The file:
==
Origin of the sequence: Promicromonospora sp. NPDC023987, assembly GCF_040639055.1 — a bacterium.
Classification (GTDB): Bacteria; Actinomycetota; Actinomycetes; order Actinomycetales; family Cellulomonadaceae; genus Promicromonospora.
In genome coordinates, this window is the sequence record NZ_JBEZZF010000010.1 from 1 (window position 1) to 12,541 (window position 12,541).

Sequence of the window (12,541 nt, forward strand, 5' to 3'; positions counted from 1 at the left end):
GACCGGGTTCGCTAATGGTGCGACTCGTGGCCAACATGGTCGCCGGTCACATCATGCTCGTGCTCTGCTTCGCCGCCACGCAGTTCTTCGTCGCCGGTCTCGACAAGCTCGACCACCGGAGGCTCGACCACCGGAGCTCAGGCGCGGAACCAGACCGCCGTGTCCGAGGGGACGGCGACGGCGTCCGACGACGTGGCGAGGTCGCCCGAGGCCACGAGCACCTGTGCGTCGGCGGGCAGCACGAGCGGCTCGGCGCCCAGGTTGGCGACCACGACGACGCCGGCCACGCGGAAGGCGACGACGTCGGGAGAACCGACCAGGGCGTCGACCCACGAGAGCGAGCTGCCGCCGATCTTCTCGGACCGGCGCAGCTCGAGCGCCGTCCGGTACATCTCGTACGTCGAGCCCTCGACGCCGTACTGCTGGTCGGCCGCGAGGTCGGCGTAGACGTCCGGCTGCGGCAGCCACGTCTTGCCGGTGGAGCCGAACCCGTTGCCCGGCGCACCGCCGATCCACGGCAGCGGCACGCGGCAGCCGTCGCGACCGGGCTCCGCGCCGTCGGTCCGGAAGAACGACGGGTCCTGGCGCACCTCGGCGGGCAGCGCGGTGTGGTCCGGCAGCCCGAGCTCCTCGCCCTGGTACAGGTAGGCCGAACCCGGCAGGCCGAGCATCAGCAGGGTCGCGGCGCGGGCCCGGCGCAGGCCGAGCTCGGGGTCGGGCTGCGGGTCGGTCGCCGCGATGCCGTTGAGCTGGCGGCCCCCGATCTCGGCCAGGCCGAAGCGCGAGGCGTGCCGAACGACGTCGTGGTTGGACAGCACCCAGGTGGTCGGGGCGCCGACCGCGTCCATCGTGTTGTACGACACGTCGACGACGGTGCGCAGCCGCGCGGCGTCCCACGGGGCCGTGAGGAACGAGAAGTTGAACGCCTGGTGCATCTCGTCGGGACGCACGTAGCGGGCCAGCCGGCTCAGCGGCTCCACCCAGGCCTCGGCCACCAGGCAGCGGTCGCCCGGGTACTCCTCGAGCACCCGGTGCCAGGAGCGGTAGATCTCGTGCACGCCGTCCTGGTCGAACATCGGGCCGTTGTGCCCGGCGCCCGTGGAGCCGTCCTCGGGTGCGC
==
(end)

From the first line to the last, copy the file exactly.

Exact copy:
Origin of the sequence: Promicromonospora sp. NPDC023987, assembly GCF_040639055.1 — a bacterium.
Classification (GTDB): Bacteria; Actinomycetota; Actinomycetes; order Actinomycetales; family Cellulomonadaceae; genus Promicromonospora.
In genome coordinates, this window is the sequence record NZ_JBEZZF010000010.1 from 1 (window position 1) to 12,541 (window position 12,541).

Sequence of the window (12,541 nt, forward strand, 5' to 3'; positions counted from 1 at the left end):
GACCGGGTTCGCTAATGGTGCGACTCGTGGCCAACATGGTCGCCGGTCACATCATGCTCGTGCTCTGCTTCGCCGCCACGCAGTTCTTCGTCGCCGGTCTCGACAAGCTCGACCACCGGAGGCTCGACCACCGGAGCTCAGGCGCGGAACCAGACCGCCGTGTCCGAGGGGACGGCGACGGCGTCCGACGACGTGGCGAGGTCGCCCGAGGCCACGAGCACCTGTGCGTCGGCGGGCAGCACGAGCGGCTCGGCGCCCAGGTTGGCGACCACGACGACGCCGGCCACGCGGAAGGCGACGACGTCGGGAGAACCGACCAGGGCGTCGACCCACGAGAGCGAGCTGCCGCCGATCTTCTCGGACCGGCGCAGCTCGAGCGCCGTCCGGTACATCTCGTACGTCGAGCCCTCGACGCCGTACTGCTGGTCGGCCGCGAGGTCGGCGTAGACGTCCGGCTGCGGCAGCCACGTCTTGCCGGTGGAGCCGAACCCGTTGCCCGGCGCACCGCCGATCCACGGCAGCGGCACGCGGCAGCCGTCGCGACCGGGCTCCGCGCCGTCGGTCCGGAAGAACGACGGGTCCTGGCGCACCTCGGCGGGCAGCGCGGTGTGGTCCGGCAGCCCGAGCTCCTCGCCCTGGTACAGGTAGGCCGAACCCGGCAGGCCGAGCATCAGCAGGGTCGCGGCGCGGGCCCGGCGCAGGCCGAGCTCGGGGTCGGGCTGCGGGTCGGTCGCCGCGATGCCGTTGAGCTGGCGGCCCCCGATCTCGGCCAGGCCGAAGCGCGAGGCGTGCCGAACGACGTCGTGGTTGGACAGCACCCAGGTGGTCGGGGCGCCGACCGCGTCCATCGTGTTGTACGACACGTCGACGACGGTGCGCAGCCGCGCGGCGTCCCACGGGGCCGTGAGGAACGAGAAGTTGAACGCCTGGTGCATCTCGTCGGGACGCACGTAGCGGGCCAGCCGGCTCAGCGGCTCCACCCAGGCCTCGGCCACCAGGCAGCGGTCGCCCGGGTACTCCTCGAGCACCCGGTGCCAGGAGCGGTAGATCTCGTGCACGCCGTCCTGGTCGAACATCGGGCCGTTGTGCCCGGCGCCCGTGGAGCCGTCCTCGGGTGCGC